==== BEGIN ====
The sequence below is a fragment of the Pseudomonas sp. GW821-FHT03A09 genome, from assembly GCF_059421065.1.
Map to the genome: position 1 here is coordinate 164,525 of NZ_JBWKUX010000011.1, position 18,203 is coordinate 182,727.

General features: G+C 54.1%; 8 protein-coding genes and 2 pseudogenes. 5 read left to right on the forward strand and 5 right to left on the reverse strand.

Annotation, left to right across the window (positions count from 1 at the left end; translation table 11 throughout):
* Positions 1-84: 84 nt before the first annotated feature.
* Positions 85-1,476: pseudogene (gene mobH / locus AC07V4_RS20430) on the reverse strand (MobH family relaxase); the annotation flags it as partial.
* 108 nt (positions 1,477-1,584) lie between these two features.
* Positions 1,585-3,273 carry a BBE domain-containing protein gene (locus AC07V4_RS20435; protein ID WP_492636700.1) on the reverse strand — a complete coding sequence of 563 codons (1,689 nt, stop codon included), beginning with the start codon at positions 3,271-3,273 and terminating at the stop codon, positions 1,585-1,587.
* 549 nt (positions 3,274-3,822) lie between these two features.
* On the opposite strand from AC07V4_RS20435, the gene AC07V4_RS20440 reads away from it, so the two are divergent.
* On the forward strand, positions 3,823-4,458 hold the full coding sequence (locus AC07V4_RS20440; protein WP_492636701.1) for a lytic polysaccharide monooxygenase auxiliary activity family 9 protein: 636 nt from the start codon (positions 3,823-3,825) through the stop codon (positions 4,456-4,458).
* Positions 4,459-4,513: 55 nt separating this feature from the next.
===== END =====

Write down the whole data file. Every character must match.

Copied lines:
The sequence below is a fragment of the Pseudomonas sp. GW821-FHT03A09 genome, from assembly GCF_059421065.1.
Map to the genome: position 1 here is coordinate 164,525 of NZ_JBWKUX010000011.1, position 18,203 is coordinate 182,727.

General features: G+C 54.1%; 8 protein-coding genes and 2 pseudogenes. 5 read left to right on the forward strand and 5 right to left on the reverse strand.

Annotation, left to right across the window (positions count from 1 at the left end; translation table 11 throughout):
* Positions 1-84: 84 nt before the first annotated feature.
* Positions 85-1,476: pseudogene (gene mobH / locus AC07V4_RS20430) on the reverse strand (MobH family relaxase); the annotation flags it as partial.
* 108 nt (positions 1,477-1,584) lie between these two features.
* Positions 1,585-3,273 carry a BBE domain-containing protein gene (locus AC07V4_RS20435; protein ID WP_492636700.1) on the reverse strand — a complete coding sequence of 563 codons (1,689 nt, stop codon included), beginning with the start codon at positions 3,271-3,273 and terminating at the stop codon, positions 1,585-1,587.
* 549 nt (positions 3,274-3,822) lie between these two features.
* On the opposite strand from AC07V4_RS20435, the gene AC07V4_RS20440 reads away from it, so the two are divergent.
* On the forward strand, positions 3,823-4,458 hold the full coding sequence (locus AC07V4_RS20440; protein WP_492636701.1) for a lytic polysaccharide monooxygenase auxiliary activity family 9 protein: 636 nt from the start codon (positions 3,823-3,825) through the stop codon (positions 4,456-4,458).
* Positions 4,459-4,513: 55 nt separating this feature from the next.